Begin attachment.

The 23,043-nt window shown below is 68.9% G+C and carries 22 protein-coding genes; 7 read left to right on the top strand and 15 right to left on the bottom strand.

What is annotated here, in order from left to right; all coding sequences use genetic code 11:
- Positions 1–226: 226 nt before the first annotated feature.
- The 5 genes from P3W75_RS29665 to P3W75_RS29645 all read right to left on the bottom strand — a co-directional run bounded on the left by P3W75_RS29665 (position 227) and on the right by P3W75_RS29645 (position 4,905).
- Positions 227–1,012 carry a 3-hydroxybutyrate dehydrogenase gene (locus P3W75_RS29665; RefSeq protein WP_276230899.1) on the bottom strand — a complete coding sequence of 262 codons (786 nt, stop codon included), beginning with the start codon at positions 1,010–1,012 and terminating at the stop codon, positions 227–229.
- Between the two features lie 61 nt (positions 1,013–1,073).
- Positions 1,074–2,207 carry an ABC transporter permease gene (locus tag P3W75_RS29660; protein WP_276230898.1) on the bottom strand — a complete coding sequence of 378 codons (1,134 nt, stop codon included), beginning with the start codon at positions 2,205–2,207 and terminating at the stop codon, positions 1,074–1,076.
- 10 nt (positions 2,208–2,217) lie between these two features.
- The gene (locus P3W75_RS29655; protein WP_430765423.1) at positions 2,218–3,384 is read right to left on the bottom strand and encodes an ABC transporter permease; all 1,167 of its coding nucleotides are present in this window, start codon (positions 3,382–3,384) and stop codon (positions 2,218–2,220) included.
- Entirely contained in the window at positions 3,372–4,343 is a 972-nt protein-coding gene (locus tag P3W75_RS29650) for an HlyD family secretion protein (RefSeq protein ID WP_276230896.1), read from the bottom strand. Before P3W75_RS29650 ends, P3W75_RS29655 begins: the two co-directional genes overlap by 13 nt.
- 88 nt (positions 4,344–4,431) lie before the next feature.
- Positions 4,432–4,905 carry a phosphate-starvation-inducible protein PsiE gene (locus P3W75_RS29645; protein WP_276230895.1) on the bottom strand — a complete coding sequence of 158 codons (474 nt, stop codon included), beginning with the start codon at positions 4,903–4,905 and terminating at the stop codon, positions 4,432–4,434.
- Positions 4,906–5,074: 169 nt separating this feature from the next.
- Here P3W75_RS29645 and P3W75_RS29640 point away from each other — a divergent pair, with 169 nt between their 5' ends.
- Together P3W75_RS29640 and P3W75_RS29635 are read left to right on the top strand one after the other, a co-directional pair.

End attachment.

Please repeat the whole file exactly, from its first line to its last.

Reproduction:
The 23,043-nt window shown below is 68.9% G+C and carries 22 protein-coding genes; 7 read left to right on the top strand and 15 right to left on the bottom strand.

What is annotated here, in order from left to right; all coding sequences use genetic code 11:
- Positions 1–226: 226 nt before the first annotated feature.
- The 5 genes from P3W75_RS29665 to P3W75_RS29645 all read right to left on the bottom strand — a co-directional run bounded on the left by P3W75_RS29665 (position 227) and on the right by P3W75_RS29645 (position 4,905).
- Positions 227–1,012 carry a 3-hydroxybutyrate dehydrogenase gene (locus P3W75_RS29665; RefSeq protein WP_276230899.1) on the bottom strand — a complete coding sequence of 262 codons (786 nt, stop codon included), beginning with the start codon at positions 1,010–1,012 and terminating at the stop codon, positions 227–229.
- Between the two features lie 61 nt (positions 1,013–1,073).
- Positions 1,074–2,207 carry an ABC transporter permease gene (locus tag P3W75_RS29660; protein WP_276230898.1) on the bottom strand — a complete coding sequence of 378 codons (1,134 nt, stop codon included), beginning with the start codon at positions 2,205–2,207 and terminating at the stop codon, positions 1,074–1,076.
- 10 nt (positions 2,208–2,217) lie between these two features.
- The gene (locus P3W75_RS29655; protein WP_430765423.1) at positions 2,218–3,384 is read right to left on the bottom strand and encodes an ABC transporter permease; all 1,167 of its coding nucleotides are present in this window, start codon (positions 3,382–3,384) and stop codon (positions 2,218–2,220) included.
- Entirely contained in the window at positions 3,372–4,343 is a 972-nt protein-coding gene (locus tag P3W75_RS29650) for an HlyD family secretion protein (RefSeq protein ID WP_276230896.1), read from the bottom strand. Before P3W75_RS29650 ends, P3W75_RS29655 begins: the two co-directional genes overlap by 13 nt.
- 88 nt (positions 4,344–4,431) lie before the next feature.
- Positions 4,432–4,905 carry a phosphate-starvation-inducible protein PsiE gene (locus P3W75_RS29645; protein WP_276230895.1) on the bottom strand — a complete coding sequence of 158 codons (474 nt, stop codon included), beginning with the start codon at positions 4,903–4,905 and terminating at the stop codon, positions 4,432–4,434.
- Positions 4,906–5,074: 169 nt separating this feature from the next.
- Here P3W75_RS29645 and P3W75_RS29640 point away from each other — a divergent pair, with 169 nt between their 5' ends.
- Together P3W75_RS29640 and P3W75_RS29635 are read left to right on the top strand one after the other, a co-directional pair.